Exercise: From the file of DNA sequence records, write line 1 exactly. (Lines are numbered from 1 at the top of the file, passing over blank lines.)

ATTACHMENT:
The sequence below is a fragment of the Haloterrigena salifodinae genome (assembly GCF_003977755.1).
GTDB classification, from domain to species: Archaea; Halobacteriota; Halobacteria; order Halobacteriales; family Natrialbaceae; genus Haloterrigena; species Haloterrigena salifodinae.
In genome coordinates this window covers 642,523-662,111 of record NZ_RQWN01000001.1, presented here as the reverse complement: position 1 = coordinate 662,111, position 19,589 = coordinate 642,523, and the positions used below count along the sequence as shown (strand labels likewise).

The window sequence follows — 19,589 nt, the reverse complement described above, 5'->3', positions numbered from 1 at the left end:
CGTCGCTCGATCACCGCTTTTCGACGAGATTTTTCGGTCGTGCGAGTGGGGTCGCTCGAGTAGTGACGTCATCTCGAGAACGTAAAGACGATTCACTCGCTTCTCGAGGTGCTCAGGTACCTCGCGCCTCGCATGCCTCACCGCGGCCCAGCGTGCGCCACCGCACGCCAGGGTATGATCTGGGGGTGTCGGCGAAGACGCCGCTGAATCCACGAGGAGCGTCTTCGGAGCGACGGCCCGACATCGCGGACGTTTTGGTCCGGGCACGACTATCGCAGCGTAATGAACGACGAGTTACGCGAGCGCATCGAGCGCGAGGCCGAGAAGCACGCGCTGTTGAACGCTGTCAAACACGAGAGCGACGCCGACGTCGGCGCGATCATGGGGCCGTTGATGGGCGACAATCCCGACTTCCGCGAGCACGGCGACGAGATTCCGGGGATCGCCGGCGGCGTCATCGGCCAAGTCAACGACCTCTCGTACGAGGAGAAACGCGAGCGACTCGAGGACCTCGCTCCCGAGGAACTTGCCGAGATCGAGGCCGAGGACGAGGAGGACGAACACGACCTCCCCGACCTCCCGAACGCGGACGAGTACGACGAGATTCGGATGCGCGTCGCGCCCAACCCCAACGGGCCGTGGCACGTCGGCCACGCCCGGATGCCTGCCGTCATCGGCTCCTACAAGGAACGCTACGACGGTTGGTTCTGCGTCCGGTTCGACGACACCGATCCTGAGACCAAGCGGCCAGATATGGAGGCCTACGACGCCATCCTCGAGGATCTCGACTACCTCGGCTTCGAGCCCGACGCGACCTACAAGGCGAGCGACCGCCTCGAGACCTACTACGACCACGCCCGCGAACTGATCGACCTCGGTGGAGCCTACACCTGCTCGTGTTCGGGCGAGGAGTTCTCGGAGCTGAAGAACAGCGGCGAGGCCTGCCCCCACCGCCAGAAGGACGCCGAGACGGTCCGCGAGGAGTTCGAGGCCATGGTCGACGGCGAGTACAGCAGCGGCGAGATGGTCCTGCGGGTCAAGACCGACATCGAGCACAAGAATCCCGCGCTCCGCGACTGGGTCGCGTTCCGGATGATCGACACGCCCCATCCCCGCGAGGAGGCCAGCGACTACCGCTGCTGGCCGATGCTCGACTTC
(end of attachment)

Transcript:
The sequence below is a fragment of the Haloterrigena salifodinae genome (assembly GCF_003977755.1).